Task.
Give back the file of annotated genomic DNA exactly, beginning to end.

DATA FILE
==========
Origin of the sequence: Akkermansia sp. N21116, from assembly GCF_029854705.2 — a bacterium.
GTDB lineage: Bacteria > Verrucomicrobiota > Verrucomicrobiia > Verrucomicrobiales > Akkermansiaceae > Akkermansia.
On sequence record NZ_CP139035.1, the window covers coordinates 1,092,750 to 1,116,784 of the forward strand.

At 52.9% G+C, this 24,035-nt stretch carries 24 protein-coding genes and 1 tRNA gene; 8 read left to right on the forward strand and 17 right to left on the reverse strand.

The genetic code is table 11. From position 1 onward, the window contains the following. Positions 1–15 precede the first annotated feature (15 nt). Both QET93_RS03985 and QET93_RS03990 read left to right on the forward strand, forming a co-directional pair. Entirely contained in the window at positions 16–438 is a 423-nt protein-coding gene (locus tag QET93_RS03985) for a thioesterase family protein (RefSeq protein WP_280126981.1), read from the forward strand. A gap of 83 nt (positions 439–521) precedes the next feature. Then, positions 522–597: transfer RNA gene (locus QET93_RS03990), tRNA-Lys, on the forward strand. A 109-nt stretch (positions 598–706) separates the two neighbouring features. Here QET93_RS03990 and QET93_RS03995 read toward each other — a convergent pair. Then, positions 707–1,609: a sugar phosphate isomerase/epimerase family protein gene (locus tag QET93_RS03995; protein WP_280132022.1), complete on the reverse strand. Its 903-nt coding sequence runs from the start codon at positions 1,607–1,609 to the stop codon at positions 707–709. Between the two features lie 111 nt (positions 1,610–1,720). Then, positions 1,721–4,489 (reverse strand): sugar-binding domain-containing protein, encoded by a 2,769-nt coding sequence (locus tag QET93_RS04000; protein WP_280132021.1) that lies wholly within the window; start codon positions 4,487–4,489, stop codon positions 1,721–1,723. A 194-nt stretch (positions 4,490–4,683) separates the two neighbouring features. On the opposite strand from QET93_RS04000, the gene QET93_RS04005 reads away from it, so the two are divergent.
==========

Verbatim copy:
Origin of the sequence: Akkermansia sp. N21116, from assembly GCF_029854705.2 — a bacterium.
GTDB lineage: Bacteria > Verrucomicrobiota > Verrucomicrobiia > Verrucomicrobiales > Akkermansiaceae > Akkermansia.
On sequence record NZ_CP139035.1, the window covers coordinates 1,092,750 to 1,116,784 of the forward strand.

At 52.9% G+C, this 24,035-nt stretch carries 24 protein-coding genes and 1 tRNA gene; 8 read left to right on the forward strand and 17 right to left on the reverse strand.

The genetic code is table 11. From position 1 onward, the window contains the following. Positions 1–15 precede the first annotated feature (15 nt). Both QET93_RS03985 and QET93_RS03990 read left to right on the forward strand, forming a co-directional pair. Entirely contained in the window at positions 16–438 is a 423-nt protein-coding gene (locus tag QET93_RS03985) for a thioesterase family protein (RefSeq protein WP_280126981.1), read from the forward strand. A gap of 83 nt (positions 439–521) precedes the next feature. Then, positions 522–597: transfer RNA gene (locus QET93_RS03990), tRNA-Lys, on the forward strand. A 109-nt stretch (positions 598–706) separates the two neighbouring features. Here QET93_RS03990 and QET93_RS03995 read toward each other — a convergent pair. Then, positions 707–1,609: a sugar phosphate isomerase/epimerase family protein gene (locus tag QET93_RS03995; protein WP_280132022.1), complete on the reverse strand. Its 903-nt coding sequence runs from the start codon at positions 1,607–1,609 to the stop codon at positions 707–709. Between the two features lie 111 nt (positions 1,610–1,720). Then, positions 1,721–4,489 (reverse strand): sugar-binding domain-containing protein, encoded by a 2,769-nt coding sequence (locus tag QET93_RS04000; protein WP_280132021.1) that lies wholly within the window; start codon positions 4,487–4,489, stop codon positions 1,721–1,723. A 194-nt stretch (positions 4,490–4,683) separates the two neighbouring features. On the opposite strand from QET93_RS04000, the gene QET93_RS04005 reads away from it, so the two are divergent.